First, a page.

Consider your own role.
Here’s an uncomfortable truth that I had to learn the hard way: As a parent, you’re an extremely influential figure in your child’s life. Which means if you want your daughter to be assertive, powerful, healthy, confident, a great listener, and a strong leader…it starts with you.
Take a moment to consider the way that you speak and behave on a typical day. Do you complain about your weight and say critical things about your body? Are you continually going on diets, restricting calories, or swearing to cut sugar completely out of your life? Do you avoid exercising, or—on the other extreme end of the spectrum—do you workout compulsively and excessively?
Even if it seems like your daughter “never listens” to you, be assured, they are influenced by everything you do. They’re picking up on the cues that you send out. And this means, sadly, that if you have disordered eating habits, it will affect your daughter. For this reason, I urge all parents to be mindful of their own eating habits and self-talk, especially in front of their children.
Clear harmful media influences.
Every day, girls are pummeled with hundreds of messages from social media, advertisements, song lyrics, magazines, and more. I encourage mothers and their daughters to ask: What’s in my media environment? Which messages help me feel strong and confident? Which ones don’t?
The goal here is to get your daughter to take a proactive stand on clearing harmful influences out of their lives, including setting boundaries with social media. This could start with an open discussion with your daughter about the harmful effects of the internet. Perhaps, you could jointly spend some time going through social media and unfollowing all the people who make you feel inferior or generally “ugh.”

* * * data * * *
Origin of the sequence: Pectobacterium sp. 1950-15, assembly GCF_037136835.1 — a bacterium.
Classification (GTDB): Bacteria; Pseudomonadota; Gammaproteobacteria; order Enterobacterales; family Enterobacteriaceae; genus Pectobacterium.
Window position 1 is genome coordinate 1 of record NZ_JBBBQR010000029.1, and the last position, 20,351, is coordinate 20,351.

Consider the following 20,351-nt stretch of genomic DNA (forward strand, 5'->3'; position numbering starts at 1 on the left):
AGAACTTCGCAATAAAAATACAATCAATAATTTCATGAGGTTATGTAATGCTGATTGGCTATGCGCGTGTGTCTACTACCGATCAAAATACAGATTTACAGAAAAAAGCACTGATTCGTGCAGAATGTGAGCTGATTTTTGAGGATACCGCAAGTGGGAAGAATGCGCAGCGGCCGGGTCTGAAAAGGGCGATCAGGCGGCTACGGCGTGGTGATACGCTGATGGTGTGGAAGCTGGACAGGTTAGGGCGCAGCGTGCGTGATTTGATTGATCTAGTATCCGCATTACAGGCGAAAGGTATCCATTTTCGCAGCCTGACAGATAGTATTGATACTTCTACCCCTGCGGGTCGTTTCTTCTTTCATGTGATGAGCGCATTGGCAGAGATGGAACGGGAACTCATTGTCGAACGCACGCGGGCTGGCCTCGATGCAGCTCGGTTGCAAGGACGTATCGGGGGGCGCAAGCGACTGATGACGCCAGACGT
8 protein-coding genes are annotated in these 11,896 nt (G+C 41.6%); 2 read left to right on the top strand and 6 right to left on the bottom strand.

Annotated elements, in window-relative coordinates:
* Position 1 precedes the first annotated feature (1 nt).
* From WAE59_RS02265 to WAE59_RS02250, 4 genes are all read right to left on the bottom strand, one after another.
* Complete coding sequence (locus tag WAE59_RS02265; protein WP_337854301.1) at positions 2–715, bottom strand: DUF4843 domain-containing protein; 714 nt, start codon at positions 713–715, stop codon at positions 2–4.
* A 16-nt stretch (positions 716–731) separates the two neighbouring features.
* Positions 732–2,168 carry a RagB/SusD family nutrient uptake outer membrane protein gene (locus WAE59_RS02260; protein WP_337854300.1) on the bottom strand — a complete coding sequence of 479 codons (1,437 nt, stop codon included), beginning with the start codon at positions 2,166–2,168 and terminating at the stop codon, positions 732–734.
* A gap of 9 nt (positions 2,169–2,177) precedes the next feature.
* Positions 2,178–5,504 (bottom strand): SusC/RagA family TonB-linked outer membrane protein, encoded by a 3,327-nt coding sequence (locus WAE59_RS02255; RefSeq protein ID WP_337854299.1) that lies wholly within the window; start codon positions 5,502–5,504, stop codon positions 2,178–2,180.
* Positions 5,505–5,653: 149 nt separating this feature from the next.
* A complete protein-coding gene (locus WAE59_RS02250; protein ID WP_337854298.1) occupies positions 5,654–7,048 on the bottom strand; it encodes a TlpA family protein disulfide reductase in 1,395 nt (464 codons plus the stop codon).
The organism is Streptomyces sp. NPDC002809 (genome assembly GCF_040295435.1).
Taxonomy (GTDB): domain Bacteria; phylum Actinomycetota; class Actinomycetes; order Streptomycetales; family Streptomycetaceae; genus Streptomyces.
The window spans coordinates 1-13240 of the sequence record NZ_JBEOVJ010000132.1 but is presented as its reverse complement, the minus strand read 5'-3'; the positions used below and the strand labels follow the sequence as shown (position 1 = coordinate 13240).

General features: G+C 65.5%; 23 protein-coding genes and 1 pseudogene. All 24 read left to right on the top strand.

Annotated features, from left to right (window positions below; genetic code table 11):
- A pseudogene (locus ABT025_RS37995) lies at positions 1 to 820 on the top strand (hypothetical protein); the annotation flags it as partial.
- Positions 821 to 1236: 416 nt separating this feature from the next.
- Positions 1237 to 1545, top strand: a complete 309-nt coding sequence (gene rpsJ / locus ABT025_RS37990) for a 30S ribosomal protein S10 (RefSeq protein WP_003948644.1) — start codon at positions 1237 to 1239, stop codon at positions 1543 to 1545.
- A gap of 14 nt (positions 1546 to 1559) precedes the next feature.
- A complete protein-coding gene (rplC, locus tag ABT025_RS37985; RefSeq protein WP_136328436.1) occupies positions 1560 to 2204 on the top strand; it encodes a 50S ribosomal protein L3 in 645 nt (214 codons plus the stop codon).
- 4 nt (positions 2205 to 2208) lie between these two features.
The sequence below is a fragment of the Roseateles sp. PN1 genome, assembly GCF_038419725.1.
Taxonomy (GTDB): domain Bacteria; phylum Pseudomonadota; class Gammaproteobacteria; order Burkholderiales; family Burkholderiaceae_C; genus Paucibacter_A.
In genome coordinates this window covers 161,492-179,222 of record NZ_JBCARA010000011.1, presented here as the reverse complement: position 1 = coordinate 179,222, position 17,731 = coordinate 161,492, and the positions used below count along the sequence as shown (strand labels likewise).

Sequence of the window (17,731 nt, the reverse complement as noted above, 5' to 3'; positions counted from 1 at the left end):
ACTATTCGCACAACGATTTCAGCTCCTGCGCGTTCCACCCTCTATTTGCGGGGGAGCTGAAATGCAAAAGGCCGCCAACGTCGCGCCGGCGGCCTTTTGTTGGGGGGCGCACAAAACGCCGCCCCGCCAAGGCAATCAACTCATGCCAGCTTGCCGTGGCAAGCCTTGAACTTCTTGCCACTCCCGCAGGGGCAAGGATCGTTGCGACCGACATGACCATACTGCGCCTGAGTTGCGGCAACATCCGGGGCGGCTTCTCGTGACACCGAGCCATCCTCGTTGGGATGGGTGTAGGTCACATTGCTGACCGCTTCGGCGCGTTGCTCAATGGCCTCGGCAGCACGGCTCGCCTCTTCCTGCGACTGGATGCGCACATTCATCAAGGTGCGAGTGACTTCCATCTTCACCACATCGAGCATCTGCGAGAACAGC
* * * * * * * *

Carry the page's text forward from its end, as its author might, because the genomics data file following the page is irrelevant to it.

As a mother, I also urge you to assess whether your media consumption is sharing harmful messages with your daughter (do you have weight loss magazines lying around the house? Get rid of these).
Promote joy in their life.
Life can be really stressful for your daughters. They have classes, homework, exams, applying for college, getting scholarships, after-school activities, maybe a part-time job, or volunteer commitments; it’s a LOT to handle.
One of the best ways to keep your daughter’s stress levels in check is to encourage her to add more joy to her day.
Kids should create tiny moments that bring beauty, comfort, and happiness into their lives. A good book. A hilarious video. A dance break! It doesn’t have to be a “big” thing. Even something really small can create a major shift in their mood.
Spend time outdoors together.
Exercise is not a punishment. Exercise is a celebration of an incredible body. It’s a way of investing in your health and taking really good care of yourself. Set an example and show your daughter that her body was designed to move, and her body is happiest when it’s moving every day.
Find ways of moving that you can both enjoy together. This might be dancing, hiking, running around with your dog, cycling, weights, or something else. If you’re too busy or your daughter rolls her eyes at the thought of exercising “with mom,” see if there are other ways you can encourage her to move her body. Has she mentioned wanting to try out surfing? Maybe you can pay for some surf lessons. Or has she spoken about rollerblading? Then maybe you can get her a set of rollerblades as a gift.
There are a lot of influences in the world—the patriarchy, the media, friends, family members, and online influencers—who want your daughter to stay small. They want her to invest countless hours and years of her life counting calories because this keeps her distracted.
But I will repeat what I said in the beginning of this article; if we raise daughters who are informed, mindful, and resistant to the harmful effects of dieting—there will be a whole new generation of women who are focused on bridging the wage gap rather than focusing on having a thigh gap.